Comparing Gothic Elements in Fall of the House of Usher, Uncle Tom's Cabin, Ligeia, and American Sl

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Comparing Gothic Elements in Fall of the House of Usher, Uncle Tom's Cabin, Ligeia, and American Slave

Gothic literature has a number of conventions, including evils of horror, present of light and dark, suggestions of the supernatural, and dark and exotic localities such as castles and crumbling mansions (American). Violence in gothic literature never occurs just for the sake of violence; there is always a moral dilemma (Clarke 209). By going the extremes, a gothic author is able to accentuate a contrast allowing the author's point to be made more easily. American fiction was based on fantasy works of writers like Edgar Allan Poe. Although Edgar Allan Poe, Harriet Beecher Stowe, and Frederick Douglass, all used gothic devices
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In Poe's Ligeia, the narrator is connected to Ligeia in such a way the reader is left questioning how much of his experience occurred in his mind. There is a breakdown in order on the universal level as well as their personal level, similar to the characters of Stowe and Douglass. Their characters become lost in the white society and lose their own sense of being. Poe's short stories "The Fall of the House of Usher," and "Ligeia" are both classics examples of gothic genre. Stowe's Uncle Tom's Cabin and Douglass' Narrative of the Life of Frederick Douglass, an American Slave, although do not represent our image of a classic gothic story, they do use the gothic genre to represent real life events.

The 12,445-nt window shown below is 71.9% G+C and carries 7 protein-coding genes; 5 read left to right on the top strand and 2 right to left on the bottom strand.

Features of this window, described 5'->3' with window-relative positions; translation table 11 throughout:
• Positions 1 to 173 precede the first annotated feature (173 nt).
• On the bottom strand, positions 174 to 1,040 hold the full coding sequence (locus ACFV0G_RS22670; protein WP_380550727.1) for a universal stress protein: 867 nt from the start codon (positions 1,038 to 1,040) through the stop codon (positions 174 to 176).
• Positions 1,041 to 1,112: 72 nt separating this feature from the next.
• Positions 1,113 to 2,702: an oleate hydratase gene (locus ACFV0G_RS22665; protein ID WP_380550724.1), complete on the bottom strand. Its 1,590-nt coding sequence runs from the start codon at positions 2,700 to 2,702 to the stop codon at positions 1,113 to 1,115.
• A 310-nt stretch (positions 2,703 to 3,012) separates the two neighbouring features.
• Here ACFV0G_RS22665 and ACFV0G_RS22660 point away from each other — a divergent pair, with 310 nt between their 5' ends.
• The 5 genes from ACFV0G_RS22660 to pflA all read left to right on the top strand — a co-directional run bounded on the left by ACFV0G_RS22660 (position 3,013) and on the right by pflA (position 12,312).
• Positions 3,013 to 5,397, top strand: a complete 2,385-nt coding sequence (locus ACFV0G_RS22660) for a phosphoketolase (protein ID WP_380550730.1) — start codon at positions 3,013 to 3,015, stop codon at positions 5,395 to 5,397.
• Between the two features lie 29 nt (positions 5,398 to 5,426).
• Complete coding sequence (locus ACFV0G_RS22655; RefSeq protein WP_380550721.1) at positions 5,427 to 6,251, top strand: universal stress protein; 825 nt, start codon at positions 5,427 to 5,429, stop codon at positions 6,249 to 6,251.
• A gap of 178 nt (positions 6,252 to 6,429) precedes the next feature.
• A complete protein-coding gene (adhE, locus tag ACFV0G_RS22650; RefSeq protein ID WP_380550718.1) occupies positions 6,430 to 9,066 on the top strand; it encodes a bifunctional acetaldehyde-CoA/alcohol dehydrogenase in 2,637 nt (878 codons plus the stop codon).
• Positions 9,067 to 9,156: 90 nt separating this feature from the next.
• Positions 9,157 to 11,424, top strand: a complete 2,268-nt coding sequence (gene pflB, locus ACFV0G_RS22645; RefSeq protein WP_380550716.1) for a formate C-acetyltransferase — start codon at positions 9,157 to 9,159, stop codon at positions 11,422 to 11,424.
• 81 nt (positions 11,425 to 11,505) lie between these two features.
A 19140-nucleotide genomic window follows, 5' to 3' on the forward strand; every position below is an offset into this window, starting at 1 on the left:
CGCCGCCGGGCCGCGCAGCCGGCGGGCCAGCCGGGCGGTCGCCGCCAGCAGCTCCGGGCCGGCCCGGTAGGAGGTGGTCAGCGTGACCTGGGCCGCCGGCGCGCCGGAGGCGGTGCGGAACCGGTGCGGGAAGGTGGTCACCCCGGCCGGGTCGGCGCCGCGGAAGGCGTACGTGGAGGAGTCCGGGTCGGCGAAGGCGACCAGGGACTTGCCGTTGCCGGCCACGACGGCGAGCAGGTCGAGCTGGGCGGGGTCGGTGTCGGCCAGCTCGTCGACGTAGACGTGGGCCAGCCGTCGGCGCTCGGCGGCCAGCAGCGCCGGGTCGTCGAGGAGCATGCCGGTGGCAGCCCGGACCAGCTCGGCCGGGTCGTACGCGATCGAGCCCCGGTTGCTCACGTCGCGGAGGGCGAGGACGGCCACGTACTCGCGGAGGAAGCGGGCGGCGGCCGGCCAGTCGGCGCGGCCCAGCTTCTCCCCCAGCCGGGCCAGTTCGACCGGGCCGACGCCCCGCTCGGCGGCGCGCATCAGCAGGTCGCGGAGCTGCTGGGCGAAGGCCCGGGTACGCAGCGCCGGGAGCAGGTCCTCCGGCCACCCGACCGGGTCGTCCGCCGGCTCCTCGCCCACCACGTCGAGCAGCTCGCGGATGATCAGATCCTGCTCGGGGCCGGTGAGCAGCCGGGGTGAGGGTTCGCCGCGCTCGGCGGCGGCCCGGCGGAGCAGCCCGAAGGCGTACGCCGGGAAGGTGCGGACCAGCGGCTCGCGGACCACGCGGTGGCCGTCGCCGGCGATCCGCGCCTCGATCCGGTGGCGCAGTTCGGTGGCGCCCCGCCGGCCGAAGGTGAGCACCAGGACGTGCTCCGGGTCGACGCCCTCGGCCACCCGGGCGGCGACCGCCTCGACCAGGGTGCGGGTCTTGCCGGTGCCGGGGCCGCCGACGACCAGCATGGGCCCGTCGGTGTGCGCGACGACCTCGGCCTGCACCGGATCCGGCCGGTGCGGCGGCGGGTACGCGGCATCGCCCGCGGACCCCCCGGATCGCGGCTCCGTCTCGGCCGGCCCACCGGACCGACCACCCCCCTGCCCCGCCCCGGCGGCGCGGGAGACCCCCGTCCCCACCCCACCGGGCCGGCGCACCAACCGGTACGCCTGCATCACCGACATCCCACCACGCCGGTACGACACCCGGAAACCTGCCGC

In both Ligeia and The Fall of the House of Usher, Poe shows the downward fall of the characters. Almost immediately in Ligeia, Poe informs the reader that the author's mind in well into this decline, "...and my memory feeble through much suffering" (p 2390). This same idea is also reflected immediately in Poe's The Fall of the House of Usher. In the opening sentence, the reader is told "During the whole of a dull, dark, and soundless day in the autumn of the year when the clouds hung oppressively low in the heavens," also reflecting the idea of a downward movement in the lives of the characters. In Stowe's Uncle Tom's Cabin the characters are in a
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